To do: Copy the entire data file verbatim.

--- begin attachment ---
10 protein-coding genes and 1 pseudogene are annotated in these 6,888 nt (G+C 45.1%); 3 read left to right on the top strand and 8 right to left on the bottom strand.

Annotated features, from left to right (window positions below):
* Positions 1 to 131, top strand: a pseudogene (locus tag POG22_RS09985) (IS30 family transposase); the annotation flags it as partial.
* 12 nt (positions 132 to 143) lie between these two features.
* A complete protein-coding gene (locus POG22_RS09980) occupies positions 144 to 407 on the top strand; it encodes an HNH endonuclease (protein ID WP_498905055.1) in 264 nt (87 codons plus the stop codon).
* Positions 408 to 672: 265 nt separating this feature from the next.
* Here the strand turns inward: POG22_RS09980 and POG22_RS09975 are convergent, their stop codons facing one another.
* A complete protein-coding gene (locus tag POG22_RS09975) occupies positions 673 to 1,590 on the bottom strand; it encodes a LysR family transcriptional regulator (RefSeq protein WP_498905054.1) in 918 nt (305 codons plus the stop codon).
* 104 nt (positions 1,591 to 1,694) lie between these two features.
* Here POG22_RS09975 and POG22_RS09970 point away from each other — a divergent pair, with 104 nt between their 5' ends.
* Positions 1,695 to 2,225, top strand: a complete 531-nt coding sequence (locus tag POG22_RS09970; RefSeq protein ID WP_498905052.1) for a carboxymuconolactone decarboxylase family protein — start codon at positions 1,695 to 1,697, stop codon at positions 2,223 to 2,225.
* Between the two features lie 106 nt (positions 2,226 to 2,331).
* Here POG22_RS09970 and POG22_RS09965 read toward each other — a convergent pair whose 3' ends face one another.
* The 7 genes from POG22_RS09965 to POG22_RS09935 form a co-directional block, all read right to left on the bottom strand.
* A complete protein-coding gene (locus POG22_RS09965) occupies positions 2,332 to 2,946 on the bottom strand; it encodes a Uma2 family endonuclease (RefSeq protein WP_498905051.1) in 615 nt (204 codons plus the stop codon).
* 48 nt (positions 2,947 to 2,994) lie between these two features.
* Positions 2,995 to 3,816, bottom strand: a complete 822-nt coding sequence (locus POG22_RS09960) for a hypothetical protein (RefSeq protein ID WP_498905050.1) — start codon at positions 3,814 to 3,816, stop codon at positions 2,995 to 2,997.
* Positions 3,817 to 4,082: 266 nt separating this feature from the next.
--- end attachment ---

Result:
10 protein-coding genes and 1 pseudogene are annotated in these 6,888 nt (G+C 45.1%); 3 read left to right on the top strand and 8 right to left on the bottom strand.

Annotated features, from left to right (window positions below):
* Positions 1 to 131, top strand: a pseudogene (locus tag POG22_RS09985) (IS30 family transposase); the annotation flags it as partial.
* 12 nt (positions 132 to 143) lie between these two features.
* A complete protein-coding gene (locus POG22_RS09980) occupies positions 144 to 407 on the top strand; it encodes an HNH endonuclease (protein ID WP_498905055.1) in 264 nt (87 codons plus the stop codon).
* Positions 408 to 672: 265 nt separating this feature from the next.
* Here the strand turns inward: POG22_RS09980 and POG22_RS09975 are convergent, their stop codons facing one another.
* A complete protein-coding gene (locus tag POG22_RS09975) occupies positions 673 to 1,590 on the bottom strand; it encodes a LysR family transcriptional regulator (RefSeq protein WP_498905054.1) in 918 nt (305 codons plus the stop codon).
* 104 nt (positions 1,591 to 1,694) lie between these two features.
* Here POG22_RS09975 and POG22_RS09970 point away from each other — a divergent pair, with 104 nt between their 5' ends.
* Positions 1,695 to 2,225, top strand: a complete 531-nt coding sequence (locus tag POG22_RS09970; RefSeq protein ID WP_498905052.1) for a carboxymuconolactone decarboxylase family protein — start codon at positions 1,695 to 1,697, stop codon at positions 2,223 to 2,225.
* Between the two features lie 106 nt (positions 2,226 to 2,331).
* Here POG22_RS09970 and POG22_RS09965 read toward each other — a convergent pair whose 3' ends face one another.
* The 7 genes from POG22_RS09965 to POG22_RS09935 form a co-directional block, all read right to left on the bottom strand.
* A complete protein-coding gene (locus POG22_RS09965) occupies positions 2,332 to 2,946 on the bottom strand; it encodes a Uma2 family endonuclease (RefSeq protein WP_498905051.1) in 615 nt (204 codons plus the stop codon).
* 48 nt (positions 2,947 to 2,994) lie between these two features.
* Positions 2,995 to 3,816, bottom strand: a complete 822-nt coding sequence (locus POG22_RS09960) for a hypothetical protein (RefSeq protein ID WP_498905050.1) — start codon at positions 3,814 to 3,816, stop codon at positions 2,995 to 2,997.
* Positions 3,817 to 4,082: 266 nt separating this feature from the next.